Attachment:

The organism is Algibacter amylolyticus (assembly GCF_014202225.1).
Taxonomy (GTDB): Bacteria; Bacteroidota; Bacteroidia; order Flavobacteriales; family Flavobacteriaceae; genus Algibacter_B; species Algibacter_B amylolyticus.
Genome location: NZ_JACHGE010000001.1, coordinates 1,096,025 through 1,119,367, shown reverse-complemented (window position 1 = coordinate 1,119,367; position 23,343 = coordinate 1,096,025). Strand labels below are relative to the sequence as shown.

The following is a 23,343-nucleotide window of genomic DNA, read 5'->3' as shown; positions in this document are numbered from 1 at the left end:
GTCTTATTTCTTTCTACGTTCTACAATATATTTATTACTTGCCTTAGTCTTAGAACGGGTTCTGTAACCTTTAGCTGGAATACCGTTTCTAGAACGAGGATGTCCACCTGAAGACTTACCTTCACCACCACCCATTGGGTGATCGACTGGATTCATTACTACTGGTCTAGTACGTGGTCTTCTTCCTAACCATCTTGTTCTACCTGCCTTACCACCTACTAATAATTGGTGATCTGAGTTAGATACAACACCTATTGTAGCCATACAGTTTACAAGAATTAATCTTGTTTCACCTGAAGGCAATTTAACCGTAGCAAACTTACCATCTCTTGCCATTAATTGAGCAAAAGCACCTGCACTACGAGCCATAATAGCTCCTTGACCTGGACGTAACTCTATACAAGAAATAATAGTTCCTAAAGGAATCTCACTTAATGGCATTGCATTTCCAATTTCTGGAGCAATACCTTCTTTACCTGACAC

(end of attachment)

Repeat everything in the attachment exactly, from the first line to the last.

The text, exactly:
The organism is Algibacter amylolyticus (assembly GCF_014202225.1).
Taxonomy (GTDB): Bacteria; Bacteroidota; Bacteroidia; order Flavobacteriales; family Flavobacteriaceae; genus Algibacter_B; species Algibacter_B amylolyticus.
Genome location: NZ_JACHGE010000001.1, coordinates 1,096,025 through 1,119,367, shown reverse-complemented (window position 1 = coordinate 1,119,367; position 23,343 = coordinate 1,096,025). Strand labels below are relative to the sequence as shown.

The following is a 23,343-nucleotide window of genomic DNA, read 5'->3' as shown; positions in this document are numbered from 1 at the left end:
GTCTTATTTCTTTCTACGTTCTACAATATATTTATTACTTGCCTTAGTCTTAGAACGGGTTCTGTAACCTTTAGCTGGAATACCGTTTCTAGAACGAGGATGTCCACCTGAAGACTTACCTTCACCACCACCCATTGGGTGATCGACTGGATTCATTACTACTGGTCTAGTACGTGGTCTTCTTCCTAACCATCTTGTTCTACCTGCCTTACCACCTACTAATAATTGGTGATCTGAGTTAGATACAACACCTATTGTAGCCATACAGTTTACAAGAATTAATCTTGTTTCACCTGAAGGCAATTTAACCGTAGCAAACTTACCATCTCTTGCCATTAATTGAGCAAAAGCACCTGCACTACGAGCCATAATAGCTCCTTGACCTGGACGTAACTCTATACAAGAAATAATAGTTCCTAAAGGAATCTCACTTAATGGCATTGCATTTCCAATTTCTGGAGCAATACCTTCTTTACCTGACAC